A Yes vote would hurt Irish economy but our special bond will always endure

Article by Brian Hayes MEP which appeared in the Irish Independent on Friday 12th September 2014

The English and the Scottish crowns were united in 1603 when, on the death of Queen Elizabeth I, James VI of Scotland was crowned James I of England. In 1707, the countries were united in a unitary state after the passing of an Act of Union in the Scottish and English parliaments. The new state was called Great Britain.

It is that Union, now almost 300 years old, which will be put to the test on September 18. If Scotland votes for independence, it will continue to share the same sovereign with the rest of the UK. The 1603 Union of the Crowns will remain.

The coming referendum in Scotland is already having an impact on Ireland. Recent opinion polls showing the Yes side gaining momentum – and even ahead in one important poll – have caused sterling to weaken considerably on international money markets. A weak sterling does not suit Ireland. It would have been in Ireland’s interest if the euro had remained below 80p. Such a rate is good for Irish exports and good for the tourist sector. There is a real danger that if Scotland votes Yes, sterling might suffer a major drop. That would not help the Irish economy.

Irish government ministers have very wisely maintained a Trappist-like silence on the Scottish referendum. Others have been less wise, including the prime ministers of Australia and Canada and some senior EU figures, including former Commission President Manuel Barroso, all of whom have made negative comments on Scotland’s potential independence.

I think the Irish position of not expressing an opinion on the domestic political arrangements of our nearest neighbour is sensible. No matter what happens, they will always be our neighbours and, hopefully, our friends.

That does not mean we are not interested or that the outcome is of no consequence for Ireland, in the Republic and in the North. We should be very interested indeed. It matters a great deal to us what happens in the UK.

It seems to me that irrespective of what happens on September 18, major change is already coming to Britain. Even if Scotland rejects independence, more devolution for Scotland is now promised. The Welsh Assembly is also demanding increased powers. And some of the regions and cities of England are also beginning to make new demands. Some commentators are even predicting that Britain will take on some of the characteristics of a federal state in the future, with power increasingly located in the regions and cities.

Of course, if Scotland votes for independence, the consequences for the UK will be profound. The UK will enter a period of political instability. The situation will be further complicated by a possible in-or-out referendum on British membership of the EU. A vote for Scottish independence will also have consequences for British party politics. The rise of nationalist parties and of UKIP is adding to the political mix.

From an Irish perspective, British politics and the British state have been extremely stable. That may be about to change. The consequences of Scottish independence will be significant for Ireland. The Irish political establishment has been very happy with the Dublin/London axis. And it not just the political establishment which is content with the status quo. It’s interesting to note that no national media outlet has a full-time correspondent in Scotland reporting on Scottish events.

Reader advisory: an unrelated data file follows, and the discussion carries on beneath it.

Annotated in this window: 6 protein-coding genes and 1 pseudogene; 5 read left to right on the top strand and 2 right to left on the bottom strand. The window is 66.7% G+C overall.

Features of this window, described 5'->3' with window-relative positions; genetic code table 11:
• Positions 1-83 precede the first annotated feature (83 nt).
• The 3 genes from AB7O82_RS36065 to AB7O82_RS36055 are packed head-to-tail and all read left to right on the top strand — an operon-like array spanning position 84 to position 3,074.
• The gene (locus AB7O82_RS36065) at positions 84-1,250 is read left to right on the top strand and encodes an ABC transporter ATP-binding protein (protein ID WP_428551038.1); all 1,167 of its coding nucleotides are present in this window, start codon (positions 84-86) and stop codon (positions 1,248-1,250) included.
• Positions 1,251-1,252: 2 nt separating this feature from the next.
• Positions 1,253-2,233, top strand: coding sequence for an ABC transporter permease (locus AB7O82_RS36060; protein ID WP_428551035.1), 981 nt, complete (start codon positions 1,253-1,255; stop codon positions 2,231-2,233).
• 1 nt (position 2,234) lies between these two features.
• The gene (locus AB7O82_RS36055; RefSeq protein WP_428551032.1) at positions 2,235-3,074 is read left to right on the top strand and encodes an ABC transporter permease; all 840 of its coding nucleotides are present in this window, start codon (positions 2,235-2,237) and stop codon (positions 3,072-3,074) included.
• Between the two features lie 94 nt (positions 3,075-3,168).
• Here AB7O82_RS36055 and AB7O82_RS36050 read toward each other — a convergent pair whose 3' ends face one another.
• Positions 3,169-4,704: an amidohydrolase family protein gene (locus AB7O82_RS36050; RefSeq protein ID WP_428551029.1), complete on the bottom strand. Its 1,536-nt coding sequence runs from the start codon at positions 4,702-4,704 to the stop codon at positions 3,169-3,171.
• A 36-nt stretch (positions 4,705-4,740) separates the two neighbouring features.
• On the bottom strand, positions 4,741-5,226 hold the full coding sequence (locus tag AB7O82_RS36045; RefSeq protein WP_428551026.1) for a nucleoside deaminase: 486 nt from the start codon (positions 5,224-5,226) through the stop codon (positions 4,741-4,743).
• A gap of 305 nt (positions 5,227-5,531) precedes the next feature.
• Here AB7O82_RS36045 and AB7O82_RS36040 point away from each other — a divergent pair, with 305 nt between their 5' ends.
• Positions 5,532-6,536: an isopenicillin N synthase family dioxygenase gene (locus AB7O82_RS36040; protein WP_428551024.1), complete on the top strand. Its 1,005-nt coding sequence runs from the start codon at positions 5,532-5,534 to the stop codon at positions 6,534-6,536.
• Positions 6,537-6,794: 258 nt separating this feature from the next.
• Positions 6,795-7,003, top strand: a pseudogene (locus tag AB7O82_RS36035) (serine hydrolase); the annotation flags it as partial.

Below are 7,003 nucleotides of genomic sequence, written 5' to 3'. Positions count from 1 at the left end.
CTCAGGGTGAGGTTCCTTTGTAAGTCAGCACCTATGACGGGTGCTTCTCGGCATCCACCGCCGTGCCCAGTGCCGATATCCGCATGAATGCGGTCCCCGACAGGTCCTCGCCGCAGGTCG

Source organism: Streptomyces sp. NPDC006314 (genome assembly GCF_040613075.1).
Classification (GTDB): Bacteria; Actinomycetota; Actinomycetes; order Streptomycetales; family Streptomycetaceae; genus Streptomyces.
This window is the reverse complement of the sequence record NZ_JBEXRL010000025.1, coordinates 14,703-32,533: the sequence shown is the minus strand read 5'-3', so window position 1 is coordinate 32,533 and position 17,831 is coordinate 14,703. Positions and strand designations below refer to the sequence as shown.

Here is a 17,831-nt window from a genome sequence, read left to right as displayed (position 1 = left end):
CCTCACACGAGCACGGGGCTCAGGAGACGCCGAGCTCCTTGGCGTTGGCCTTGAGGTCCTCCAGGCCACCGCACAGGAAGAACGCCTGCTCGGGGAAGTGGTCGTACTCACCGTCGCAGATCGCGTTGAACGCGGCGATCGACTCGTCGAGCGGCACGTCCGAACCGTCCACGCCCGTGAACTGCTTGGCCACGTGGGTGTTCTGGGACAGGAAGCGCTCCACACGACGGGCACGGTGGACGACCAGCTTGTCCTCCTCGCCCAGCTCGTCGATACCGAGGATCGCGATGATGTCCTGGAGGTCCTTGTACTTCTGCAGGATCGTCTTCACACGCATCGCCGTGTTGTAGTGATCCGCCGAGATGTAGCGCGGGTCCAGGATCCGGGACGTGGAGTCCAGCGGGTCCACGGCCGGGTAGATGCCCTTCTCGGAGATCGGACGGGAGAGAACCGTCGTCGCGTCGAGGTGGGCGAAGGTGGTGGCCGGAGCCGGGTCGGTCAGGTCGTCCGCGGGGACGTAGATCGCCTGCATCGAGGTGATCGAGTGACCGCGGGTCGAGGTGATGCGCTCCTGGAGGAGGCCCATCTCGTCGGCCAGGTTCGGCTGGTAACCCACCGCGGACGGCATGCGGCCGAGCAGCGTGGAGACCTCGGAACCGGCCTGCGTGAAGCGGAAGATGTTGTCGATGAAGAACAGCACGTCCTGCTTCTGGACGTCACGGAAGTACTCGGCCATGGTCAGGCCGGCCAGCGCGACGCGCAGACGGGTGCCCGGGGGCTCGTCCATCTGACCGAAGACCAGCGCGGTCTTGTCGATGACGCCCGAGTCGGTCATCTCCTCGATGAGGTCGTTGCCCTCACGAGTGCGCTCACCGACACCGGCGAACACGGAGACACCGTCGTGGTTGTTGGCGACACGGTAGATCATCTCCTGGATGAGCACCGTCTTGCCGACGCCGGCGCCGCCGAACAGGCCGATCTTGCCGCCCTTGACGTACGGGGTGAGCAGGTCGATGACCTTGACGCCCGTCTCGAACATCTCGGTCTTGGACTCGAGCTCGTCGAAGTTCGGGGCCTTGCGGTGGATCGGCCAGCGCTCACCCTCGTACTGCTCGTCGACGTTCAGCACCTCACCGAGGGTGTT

Since the mid 1980s, managing Northern Ireland has brought Britain and Ireland ever closer. It is true to say that relations between Dublin and London are now warmer than at any time since independence in 1922. An independent Scotland would introduce a new dynamic into East/West relations. While we compete with Scotland for foreign direct investment opportunities, that competition would intensify with Scottish independence.

The biggest implication of independence is, of course, for the North. In some respects, the North’s union with Britain is more with Scotland than it is with England or Wales. Will a diminished Britain be willing to pay the heavy price to maintain the Union with the North?

What impact will an independent Scotland have on unionist thinking? These are all very interesting questions. Since I became an MEP, I am being constantly asked by my fellow MEPs about Britain and its relationship with the EU. The upcoming Scottish referendum and its result will have a real impact in several parts of the EU where regions are demanding independence. The EU is obviously concerned about a domino effect.

I don’t see any great difficulty with an independent Scotland becoming a full member of the European Union. There are now 28 countries in the EU and others, particularly from the Balkan region, will join in the not too distant future. The terms of Scottish membership, of course, will have to be negotiated with current members. Just as it is in Ireland’s interest that Britain stay in the EU, it would also be in Ireland’s interest that Scotland be a full member. The problem for Scotland will be the negotiation that follows. The devil is in the detail of a new relationship with Europe – I’m not convinced that Scottish terms will be favourable as they reapply for membership.

There is an acceptance on all sides that the result will be respected. The referendum on Scottish independence is an example of political freedom of a very high level. Of course, it matters to Ireland how Scotland decides. But irrespective of how Scotland decides on September 18, it is important to remember this. The ties of geography, of history, of family and friendship, of culture, and of trade which bind together the peoples of these islands will never be broken.

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